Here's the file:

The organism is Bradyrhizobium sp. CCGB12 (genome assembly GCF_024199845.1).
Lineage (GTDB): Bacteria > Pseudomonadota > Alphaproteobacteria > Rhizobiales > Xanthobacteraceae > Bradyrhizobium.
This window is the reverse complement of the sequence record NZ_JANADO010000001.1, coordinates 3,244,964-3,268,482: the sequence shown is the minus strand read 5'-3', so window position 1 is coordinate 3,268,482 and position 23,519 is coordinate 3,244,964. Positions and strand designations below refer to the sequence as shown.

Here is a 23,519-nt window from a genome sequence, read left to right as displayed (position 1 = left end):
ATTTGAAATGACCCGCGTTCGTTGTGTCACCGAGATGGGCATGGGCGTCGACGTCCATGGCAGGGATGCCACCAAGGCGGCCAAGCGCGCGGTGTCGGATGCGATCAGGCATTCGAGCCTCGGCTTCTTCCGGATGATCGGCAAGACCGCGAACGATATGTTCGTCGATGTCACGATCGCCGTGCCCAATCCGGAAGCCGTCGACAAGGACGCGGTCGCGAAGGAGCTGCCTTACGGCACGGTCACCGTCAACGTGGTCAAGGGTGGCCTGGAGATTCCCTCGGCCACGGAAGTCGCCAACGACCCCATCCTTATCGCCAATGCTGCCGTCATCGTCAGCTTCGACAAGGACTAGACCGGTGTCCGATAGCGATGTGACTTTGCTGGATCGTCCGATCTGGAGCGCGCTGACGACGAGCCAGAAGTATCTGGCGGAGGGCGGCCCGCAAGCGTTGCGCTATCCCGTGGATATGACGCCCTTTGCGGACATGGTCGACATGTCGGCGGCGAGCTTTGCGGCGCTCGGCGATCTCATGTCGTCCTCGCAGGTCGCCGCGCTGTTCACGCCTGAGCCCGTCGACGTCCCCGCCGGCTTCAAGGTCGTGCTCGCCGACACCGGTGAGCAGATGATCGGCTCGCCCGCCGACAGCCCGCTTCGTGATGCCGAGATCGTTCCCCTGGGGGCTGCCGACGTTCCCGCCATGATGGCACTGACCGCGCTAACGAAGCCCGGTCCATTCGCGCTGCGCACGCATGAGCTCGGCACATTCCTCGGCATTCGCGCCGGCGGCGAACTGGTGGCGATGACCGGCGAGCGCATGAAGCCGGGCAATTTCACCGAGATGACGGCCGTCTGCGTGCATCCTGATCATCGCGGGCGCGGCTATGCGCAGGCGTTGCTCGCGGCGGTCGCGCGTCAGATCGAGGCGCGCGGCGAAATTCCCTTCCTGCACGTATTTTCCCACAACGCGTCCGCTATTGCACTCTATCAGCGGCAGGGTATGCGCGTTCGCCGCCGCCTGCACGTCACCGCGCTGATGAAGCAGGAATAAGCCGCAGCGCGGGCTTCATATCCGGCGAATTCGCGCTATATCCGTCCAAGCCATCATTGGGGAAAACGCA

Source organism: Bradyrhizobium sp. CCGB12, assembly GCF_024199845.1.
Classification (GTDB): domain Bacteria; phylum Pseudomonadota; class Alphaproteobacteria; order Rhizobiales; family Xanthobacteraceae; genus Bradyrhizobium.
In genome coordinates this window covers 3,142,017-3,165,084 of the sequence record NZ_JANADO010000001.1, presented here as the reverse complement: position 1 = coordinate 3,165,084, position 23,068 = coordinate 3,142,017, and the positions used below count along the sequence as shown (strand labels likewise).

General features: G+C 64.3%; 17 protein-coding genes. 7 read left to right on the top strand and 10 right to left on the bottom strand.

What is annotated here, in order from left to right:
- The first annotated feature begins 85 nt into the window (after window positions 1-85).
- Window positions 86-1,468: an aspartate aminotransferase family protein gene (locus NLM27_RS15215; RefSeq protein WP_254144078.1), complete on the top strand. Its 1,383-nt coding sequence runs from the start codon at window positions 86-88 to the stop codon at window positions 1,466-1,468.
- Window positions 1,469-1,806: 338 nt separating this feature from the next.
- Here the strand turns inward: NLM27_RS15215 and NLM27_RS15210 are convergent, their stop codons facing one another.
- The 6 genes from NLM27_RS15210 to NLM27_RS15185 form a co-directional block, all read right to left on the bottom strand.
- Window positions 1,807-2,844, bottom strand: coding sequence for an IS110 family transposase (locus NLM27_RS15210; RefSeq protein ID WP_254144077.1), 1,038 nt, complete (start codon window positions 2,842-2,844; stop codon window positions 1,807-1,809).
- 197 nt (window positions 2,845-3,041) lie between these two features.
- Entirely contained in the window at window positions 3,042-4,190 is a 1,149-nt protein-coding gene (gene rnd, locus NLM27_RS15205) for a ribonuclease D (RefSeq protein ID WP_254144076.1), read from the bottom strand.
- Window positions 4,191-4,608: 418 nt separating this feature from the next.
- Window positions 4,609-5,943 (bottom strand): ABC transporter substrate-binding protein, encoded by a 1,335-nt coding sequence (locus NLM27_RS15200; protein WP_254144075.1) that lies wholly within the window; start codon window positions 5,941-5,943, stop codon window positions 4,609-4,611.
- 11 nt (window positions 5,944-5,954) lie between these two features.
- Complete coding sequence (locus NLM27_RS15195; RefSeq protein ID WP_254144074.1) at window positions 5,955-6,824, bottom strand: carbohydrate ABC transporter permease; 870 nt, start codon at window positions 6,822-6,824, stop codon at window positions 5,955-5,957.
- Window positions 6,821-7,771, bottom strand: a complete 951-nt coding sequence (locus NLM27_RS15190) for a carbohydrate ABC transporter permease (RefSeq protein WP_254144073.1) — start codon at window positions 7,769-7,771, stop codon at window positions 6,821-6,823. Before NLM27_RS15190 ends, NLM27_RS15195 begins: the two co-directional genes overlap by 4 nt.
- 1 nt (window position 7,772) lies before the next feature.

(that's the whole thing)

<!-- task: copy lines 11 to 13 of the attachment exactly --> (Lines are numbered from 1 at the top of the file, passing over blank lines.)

- The first annotated feature begins 85 nt into the window (after window positions 1-85).
- Window positions 86-1,468: an aspartate aminotransferase family protein gene (locus NLM27_RS15215; RefSeq protein WP_254144078.1), complete on the top strand. Its 1,383-nt coding sequence runs from the start codon at window positions 86-88 to the stop codon at window positions 1,466-1,468.
- Window positions 1,469-1,806: 338 nt separating this feature from the next.